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«Otty Lake Association Annual General Meeting (AGM) Minutes Saturday, July 9th, 2016, 9:30 – 11:30 am The Perth Legion Welcome – Reid welcomed ...»

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Otty Lake Association

Annual General Meeting (AGM) Minutes

Saturday, July 9th, 2016, 9:30 – 11:30 am

The Perth Legion

Welcome – Reid welcomed everyone to the AGM at 9:30 am. He thanked the displayers.

He also thanked Cathy Buffam and Tiger Tanner for all their work as the AGM’s technical

team for many years. He thanked Gail Read and her daughter Lana, Krista Hearty McLean

and Chuck Shenkman for taking over as our technical team this year.

In addition to celebrating the 200th anniversary of European settlement in this area, we are also celebrating the naming of Otty Lake 200 years ago. The OLA took on a Cookbook project to commemorate this. They are available here today for $10. Reid also recognized the First Nations people who have been here for at least 10,000 years. He thanked them for their stewardship of our lake and environment.

There were 94 people in attendance, excluding presenters and displayers.

Today’s theme centres around past, present and future stewardship of our Lake. We will highlight past and current stewardship, e.g. the Fish & Wildlife habitat project with RVCA, and thoughts on encouraging the next generation to continue stewardship in the future.

Information bites will be dispersed throughout.

July 11, 2015 AGM Minutes – Motion (Christine Kilburn/Gail Read) – Approve minutes as distributed. CARRIED Agenda – Motion (Cathy Kari/Barb Hicks) – Approve distributed agenda. CARRIED Financial Report Presentation – Dave Bell thanked Ross Hollingsworth for once again reviewing the financial results. He then went on to present a narrative budget to augment

the financial reports which had been distributed. Points mentioned included:

 Financial statements are like a report card of the Board, for which they get a very

good grade. The Board is finding ways to cut expenses, or increase revenues, e.g.:

o Reduce costs of issuing the Newsletter by cutting back on copies mailed out, with the participation of residents. The cost in 2015 was $2,737.74. This cost will be reduced in 2016.

o Reduce our internet costs, both website and e-mail. In 2015, the cost was $390. Barb Hicks found a new provider when the current one was implementing changes which would negatively affect us. Thanks to Barb.

This change will also save us money.

o The Board decided to produce a commemorative cookbook/history book.

This will make a small profit.

The Board has been working with partners, e.g. RVCA, to apply for funding o via grants – more to come later in the meeting.

 Dave shared that he enjoys being a member of the OLA Board. Residents don’t necessarily have to join the Board to help. They can volunteer for project work, for as little as a few hours. Please approach any of our Board members to discuss opportunities. Dave indicated his role is relatively easy and fun.

Motion (Dave Bell/Ian McDonald) - approve 2015 Financials CARRIED Dave briefly touched on the Pie Chart distributed. It identifies a breakdown of how the $20 membership fee is spent.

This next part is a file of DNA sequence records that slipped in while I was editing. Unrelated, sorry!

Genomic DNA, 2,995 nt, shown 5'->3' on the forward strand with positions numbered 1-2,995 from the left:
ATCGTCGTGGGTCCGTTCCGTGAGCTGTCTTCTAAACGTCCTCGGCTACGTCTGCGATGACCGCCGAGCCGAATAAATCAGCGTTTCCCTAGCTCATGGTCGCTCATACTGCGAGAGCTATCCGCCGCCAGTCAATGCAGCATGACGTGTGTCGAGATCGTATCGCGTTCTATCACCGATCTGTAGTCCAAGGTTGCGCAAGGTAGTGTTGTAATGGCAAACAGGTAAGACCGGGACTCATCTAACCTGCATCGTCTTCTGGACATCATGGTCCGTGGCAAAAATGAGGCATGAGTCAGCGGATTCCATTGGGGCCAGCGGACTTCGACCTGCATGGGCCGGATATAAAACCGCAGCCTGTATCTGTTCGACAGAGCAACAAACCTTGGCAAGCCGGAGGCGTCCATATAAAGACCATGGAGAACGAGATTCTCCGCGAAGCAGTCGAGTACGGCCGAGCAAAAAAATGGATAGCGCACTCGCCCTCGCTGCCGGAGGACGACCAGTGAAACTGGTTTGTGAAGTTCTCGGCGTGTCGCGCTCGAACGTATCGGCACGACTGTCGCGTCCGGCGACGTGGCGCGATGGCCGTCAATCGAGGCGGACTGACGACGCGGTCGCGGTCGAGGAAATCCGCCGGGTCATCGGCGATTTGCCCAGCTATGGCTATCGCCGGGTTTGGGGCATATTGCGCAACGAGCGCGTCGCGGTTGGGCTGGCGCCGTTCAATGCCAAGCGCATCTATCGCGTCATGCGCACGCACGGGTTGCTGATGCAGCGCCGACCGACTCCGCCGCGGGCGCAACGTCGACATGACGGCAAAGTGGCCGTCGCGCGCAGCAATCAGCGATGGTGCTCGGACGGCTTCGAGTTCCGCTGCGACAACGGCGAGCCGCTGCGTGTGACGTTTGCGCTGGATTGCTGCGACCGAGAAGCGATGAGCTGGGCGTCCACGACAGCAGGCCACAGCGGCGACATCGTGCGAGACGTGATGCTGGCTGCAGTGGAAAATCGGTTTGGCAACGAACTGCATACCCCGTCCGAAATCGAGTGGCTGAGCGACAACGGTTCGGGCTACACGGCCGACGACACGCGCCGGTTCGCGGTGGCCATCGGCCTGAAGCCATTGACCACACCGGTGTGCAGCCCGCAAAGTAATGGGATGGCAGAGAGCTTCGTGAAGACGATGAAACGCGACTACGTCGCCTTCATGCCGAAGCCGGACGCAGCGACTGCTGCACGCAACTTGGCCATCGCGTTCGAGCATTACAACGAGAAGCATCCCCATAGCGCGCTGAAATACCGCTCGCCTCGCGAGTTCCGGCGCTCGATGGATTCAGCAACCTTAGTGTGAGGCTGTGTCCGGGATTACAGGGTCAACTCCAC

To develop the 2016 Budget Dave used 2015 costs and any new projects.

Motion (Dave Bell/Tom Foulkes) - approve 2016 Budget as distributed. CARRIED Fire Ban – as former Fire Chief, Dave answered a question he had received before the meeting. There is a ban on. You can have a controlled camp fire. Make sure it is fully out.

A campfire can come up out of the ground after smouldering underground for days.

–  –  –

Elections – Robert introduced the 2 nominees for vacant Board positions, Kyla Haley and Michelle Soucy. Their bios had been provided to attendees. 7 Directors have 1 year of their 2 year term left. 4 Directors are completing their 2 year term and are willing to renew, namely Gail Read, Derek Smith, Christine Kilburn and Cathy Kari. There were no nominations from the floor, so the slate was approved by acclamation.

Cookbook – Reid advised everyone that the cookbook is dedicated to members of the Otty Lake community who loved and cared for our lake in times past. The Cookbook Team thanks all those who contributed. He introduced Cathy Kari, the chair of the cookbook committee. This cookbook is so much more. It includes anecdotes from around the lake, photos, history. Cathy thanked the other members of the committee who were Karen Hunt, Barb Hicks, Anne Scotton, Reid Kilburn. The other key member was David Bromley who put together the cookbook. It wouldn’t have happened without his help.

Drummond/North Elmsley – Aubrey Churchill mentioned the Celebrate Balderson event this weekend to promote the heritage of our dairy industry. OPP costing has been increasing since 2014 at which time it cost $766K. By 2017 the cost will have risen to $1.25M. This is a 61% increase in policing costs, downloaded from the provincial government. Road projects this year will cost $1.8M. Work will be done on Drummond Conc 7, Coutts Bay Dr, and Wildlife Rd which will be completely rebuilt. Equipment purchases were made - 2 new ¾ ton trucks. Graders were upgraded. The township has 3 graders. D/NE wants to be part of the celebrations of Canada’s 150th next year. The celebrations will be at Rideau Ferry docks and yacht club.

Karl Grenke is the Planner for D/NE, and a member of the 200th anniversary project. He thanked the OLA for inviting them. Thanks to Karen Hunt and others for their help with the 200th anniversary of the Military Settlement. The Township has already celebrated maple syrup, cedar rail fences, legacy buildings. This weekend the dairy business is being celebrated in Balderson. There will be cow milking demos and special services at local churches. Look at Towsnship website for more information about planned events. There will be a bike tour and house concert in Port Elmsley.

Tay Valley Township – Keith Kerr informed us that they had extended the life of the landfill. Since Jan 1, 2016, clear garbage bags must be used. They are working with others to adopt a standard approach to the medical treatment of ticks. With respect to OPP cost increases, the township doesn’t have any control over the costs.

Noelle Reeve informed us that the Official Plan has been updated. Next they will tackle the zoning by-law. They will introduce new mapping overlays into the by-laws to represent provincially significant wetlands. The strategic plan will be updated in 2016. It will address issues residents are asking about, e.g. buildings less than 800 sq ft – hunt camps, bunkies, co-housing for an aging parent, a disabled person, student housing. Some of these are legal on roads maintained year round. Please contact the township with any input you may have for the Strategic Plan. The Age Friendly Community Housing initiative is part of strategic plan.

Ideas about 2017’s 150th anniversary are also welcome.

TVT’s signature event for the 200th anniversary will take place on Aug 20th at Cameron Farm on the Scotch Line. Please come out – music, food, agriculture. Sign up at the TVT website to get e-mails of events.